The Matchup: #1 Florida State (13-0) vs. #2 Auburn (12-1)
Current Line: FSU (-10)
Game Time: 8:30 PM ET
When FSU has the ball: Quite simply, FSU’s offense has been the most balanced and most explosive in the country. Behind Heisman winner Jameis Winston, the offense has clicked in a near perfect and flawless balance the entire season. Florida State’s offense didn’t play great defenses, but can we even Auburn consider a great defense? The Tigers will have the best defense the Seminoles have faced this season, but will it make a difference or even be enough to throw the offense off schedule?
Good defensive coordinators – and Ellis Johnson fits that bill – take away something from the offense. Will he try to limit the running game or take his chances with the passing game? The problem is Winston is so dynamic in the passing game, but what makes the passing game so much better is that the Seminole running backs average 6.9 yards per carry. Stopping one aspect of either the run or pass game will be top priority.
When teams allow the running game to be productive on early downs, that’s when WRs Kelvin Benjamin, Rashad Greene and Kenny Shaw and TE Nick O’Leary are deadly. Combine a talented slate of WRs with a passing defense that finished 13th in the SEC, giving up over 259 yards per game, and you have a mismatch. The Tigers’ defense is giving up 5.96 yards per game, the highest ever for a BCS team. Think about it.
Auburn will have to get to and put Winston on the ground early in the game to make him uncomfortable. They’ll have to be physical, rough him up and make him think twice. So far, teams have not been successful doing so. Dee Ford and the Tigers’ pass rush will have to play their best game tonight, and when they get their hands on Winston, they have to bring him down. Too often Winston, who’s great against pressure, escapes the pocket and makes a big play.
The key for Auburn defensively will be maintaining great play in the red zone. They’ve done it the entire year, and they finished second in the SEC in red zone defense. They bend a lot in the open field, but they haven’t broken when it mattered most. A couple plays in the red zone could be the difference.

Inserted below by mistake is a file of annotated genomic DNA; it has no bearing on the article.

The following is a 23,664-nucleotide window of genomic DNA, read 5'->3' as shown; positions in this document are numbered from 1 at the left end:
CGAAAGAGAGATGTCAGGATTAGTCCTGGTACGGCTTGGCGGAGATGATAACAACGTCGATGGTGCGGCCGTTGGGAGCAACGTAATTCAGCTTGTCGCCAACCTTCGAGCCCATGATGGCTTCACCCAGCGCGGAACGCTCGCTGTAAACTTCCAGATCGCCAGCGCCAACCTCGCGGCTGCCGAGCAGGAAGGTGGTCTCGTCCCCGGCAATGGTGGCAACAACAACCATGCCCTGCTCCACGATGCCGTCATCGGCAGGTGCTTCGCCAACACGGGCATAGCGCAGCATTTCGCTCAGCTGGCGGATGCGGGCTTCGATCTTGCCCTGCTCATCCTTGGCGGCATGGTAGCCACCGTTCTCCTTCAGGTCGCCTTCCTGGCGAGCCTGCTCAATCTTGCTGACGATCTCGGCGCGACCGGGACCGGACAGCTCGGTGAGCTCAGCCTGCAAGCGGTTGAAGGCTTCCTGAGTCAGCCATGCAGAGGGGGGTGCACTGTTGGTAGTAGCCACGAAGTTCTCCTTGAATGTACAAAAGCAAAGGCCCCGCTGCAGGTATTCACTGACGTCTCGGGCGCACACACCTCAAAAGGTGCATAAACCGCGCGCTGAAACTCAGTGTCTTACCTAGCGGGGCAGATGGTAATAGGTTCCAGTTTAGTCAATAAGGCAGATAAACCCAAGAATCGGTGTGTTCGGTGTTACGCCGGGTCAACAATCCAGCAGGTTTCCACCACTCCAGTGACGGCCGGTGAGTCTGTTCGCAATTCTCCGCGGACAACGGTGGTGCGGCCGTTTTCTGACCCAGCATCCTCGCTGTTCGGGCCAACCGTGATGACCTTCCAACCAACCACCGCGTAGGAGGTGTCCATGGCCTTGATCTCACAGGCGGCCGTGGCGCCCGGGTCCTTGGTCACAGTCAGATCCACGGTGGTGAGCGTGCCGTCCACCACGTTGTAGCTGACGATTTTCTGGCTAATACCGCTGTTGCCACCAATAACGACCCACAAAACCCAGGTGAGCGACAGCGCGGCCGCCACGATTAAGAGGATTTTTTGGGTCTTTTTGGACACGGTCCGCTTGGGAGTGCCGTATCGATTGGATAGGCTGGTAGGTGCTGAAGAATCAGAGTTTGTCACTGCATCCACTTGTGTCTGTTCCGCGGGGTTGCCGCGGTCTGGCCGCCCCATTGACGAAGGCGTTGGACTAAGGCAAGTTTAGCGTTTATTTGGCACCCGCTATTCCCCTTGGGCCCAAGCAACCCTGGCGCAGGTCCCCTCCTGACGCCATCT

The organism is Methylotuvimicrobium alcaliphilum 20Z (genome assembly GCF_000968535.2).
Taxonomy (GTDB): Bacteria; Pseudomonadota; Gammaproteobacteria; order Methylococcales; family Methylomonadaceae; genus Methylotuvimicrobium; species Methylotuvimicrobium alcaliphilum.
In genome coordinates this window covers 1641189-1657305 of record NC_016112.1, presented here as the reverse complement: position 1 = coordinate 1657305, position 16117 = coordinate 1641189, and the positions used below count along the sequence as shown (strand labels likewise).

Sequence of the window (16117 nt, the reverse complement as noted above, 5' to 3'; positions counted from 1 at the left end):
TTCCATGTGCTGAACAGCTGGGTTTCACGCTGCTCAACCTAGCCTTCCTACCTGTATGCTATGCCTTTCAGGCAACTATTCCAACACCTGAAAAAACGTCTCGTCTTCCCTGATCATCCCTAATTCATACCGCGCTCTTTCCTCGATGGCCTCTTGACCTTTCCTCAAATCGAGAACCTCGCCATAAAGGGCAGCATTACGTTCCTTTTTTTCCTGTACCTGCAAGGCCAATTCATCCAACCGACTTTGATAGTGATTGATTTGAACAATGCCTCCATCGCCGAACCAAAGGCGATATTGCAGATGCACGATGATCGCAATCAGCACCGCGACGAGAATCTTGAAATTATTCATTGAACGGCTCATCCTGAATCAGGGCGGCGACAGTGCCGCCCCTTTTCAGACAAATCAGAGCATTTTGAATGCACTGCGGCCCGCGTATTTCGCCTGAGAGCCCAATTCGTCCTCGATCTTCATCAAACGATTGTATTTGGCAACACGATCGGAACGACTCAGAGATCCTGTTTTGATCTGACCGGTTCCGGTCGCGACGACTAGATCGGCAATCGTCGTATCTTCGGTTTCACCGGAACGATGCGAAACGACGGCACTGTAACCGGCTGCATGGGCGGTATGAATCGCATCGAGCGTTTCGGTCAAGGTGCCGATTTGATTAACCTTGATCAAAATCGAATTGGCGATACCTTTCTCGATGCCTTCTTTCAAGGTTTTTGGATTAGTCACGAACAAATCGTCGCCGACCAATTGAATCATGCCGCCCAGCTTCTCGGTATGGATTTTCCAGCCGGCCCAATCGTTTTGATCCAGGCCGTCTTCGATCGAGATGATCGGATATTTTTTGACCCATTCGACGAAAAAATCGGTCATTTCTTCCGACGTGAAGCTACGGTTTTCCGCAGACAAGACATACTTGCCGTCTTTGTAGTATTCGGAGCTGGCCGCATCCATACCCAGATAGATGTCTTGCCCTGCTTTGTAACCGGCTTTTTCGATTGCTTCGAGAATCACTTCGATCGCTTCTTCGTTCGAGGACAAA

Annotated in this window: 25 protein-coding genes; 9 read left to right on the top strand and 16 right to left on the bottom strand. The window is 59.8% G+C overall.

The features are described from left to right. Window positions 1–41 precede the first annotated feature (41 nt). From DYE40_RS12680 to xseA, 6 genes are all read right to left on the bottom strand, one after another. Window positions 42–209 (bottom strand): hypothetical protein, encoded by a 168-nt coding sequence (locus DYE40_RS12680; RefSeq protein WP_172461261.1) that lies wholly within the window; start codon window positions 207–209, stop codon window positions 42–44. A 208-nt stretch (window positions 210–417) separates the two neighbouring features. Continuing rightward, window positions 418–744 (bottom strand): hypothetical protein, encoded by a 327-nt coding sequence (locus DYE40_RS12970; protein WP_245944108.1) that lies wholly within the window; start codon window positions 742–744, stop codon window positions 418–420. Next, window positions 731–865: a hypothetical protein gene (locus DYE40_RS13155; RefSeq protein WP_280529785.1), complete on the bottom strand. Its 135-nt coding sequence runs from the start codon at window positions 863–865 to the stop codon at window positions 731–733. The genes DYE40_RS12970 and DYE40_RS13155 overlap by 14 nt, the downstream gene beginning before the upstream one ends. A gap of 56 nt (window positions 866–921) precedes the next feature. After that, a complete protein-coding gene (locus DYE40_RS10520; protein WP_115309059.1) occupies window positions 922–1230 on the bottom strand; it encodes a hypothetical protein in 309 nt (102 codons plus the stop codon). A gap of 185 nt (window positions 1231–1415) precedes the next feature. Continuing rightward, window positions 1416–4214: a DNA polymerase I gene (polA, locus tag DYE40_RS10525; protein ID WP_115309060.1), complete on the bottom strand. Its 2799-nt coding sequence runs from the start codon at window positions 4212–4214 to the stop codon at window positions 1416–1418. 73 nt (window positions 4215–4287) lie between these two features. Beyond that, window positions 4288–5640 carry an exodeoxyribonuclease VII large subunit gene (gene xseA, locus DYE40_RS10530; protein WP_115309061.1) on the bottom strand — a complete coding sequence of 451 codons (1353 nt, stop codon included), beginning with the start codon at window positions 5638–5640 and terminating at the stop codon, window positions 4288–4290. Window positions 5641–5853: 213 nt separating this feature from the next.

When Auburn has the ball: Auburn is college football’s hottest offense, and I like to compare them to 2012 Texas A&M, which I thought was the hottest team in the country and could have beaten any team in the country in any bowl game last season. Sure, the offense isn’t balanced, but it hasn’t had to be.
They didn’t just progressively improve throughout the season; they became progressively dominant. The Tigers rushed for 296 yards against Alabama and over 500 against Missouri. QB Nick Marshall didn’t just progressively get better throughout the season, either; he became arguably the best dual-threat quarterback running his system in the country. The same can be said for Tre Mason, who looked like an adequate back during the first half of the season before transforming into a Heisman finalist.
Auburn’s O-line pushed around Alabama and dominated Missouri, but FSU’s front seven matches up man-for-man. They are very similar to Alabama’s defense, but they’re more talented in the front seven, leaner and faster at defensive end and outside linebacker. The defensive ends can set the edge, and the outside linebackers can run with Tre Mason and Corey Grant sideline to sideline.
Credit Nick Marshall for making big plays when he has had to, and he’ll need to make a few tonight. He won’t have to throw for 200 yards, but he’ll have to hit a couple big throws when they’re there. He can’t be lackadaisical with the ball like he has been throughout the season, like he was against Missouri.
Gus Malzahn will have to be dialed in and call a great game. Does it have to be perfect? It wasn’t perfect against Alabama or Missouri, and the success was obvious. But the offense has to stay on schedule in the running game.
The offense may have to score nearly every time it touches the football. That’s pressure, but they’ve handled it well over the latter portion of the season; that’s why they’re in the position they are now.
Special teams: Auburn wants to make special teams a factor. Punt returner Chris Davis has been a difference maker the entire season, and Tre Mason has excelled as a kick returner. Place-kicker Cody Parkey enters the game behind FSU’s Roberto Aguayo in field goal percentage, 73.7 percent compared to Aguayo’s 95 percent. Still, special teams has to be a priority for Auburn.
Final word: Through all the smoke and pregame talk, the most important aspect for Auburn is they get off to a quick start. Playing with a lead on defense is energizing and motivating, and it will continue to put FSU in a position they haven’t faced throughout the season. Auburn wants to play a close, shootout-style game, and the longer Auburn hangs around, the worse it will get for FSU.
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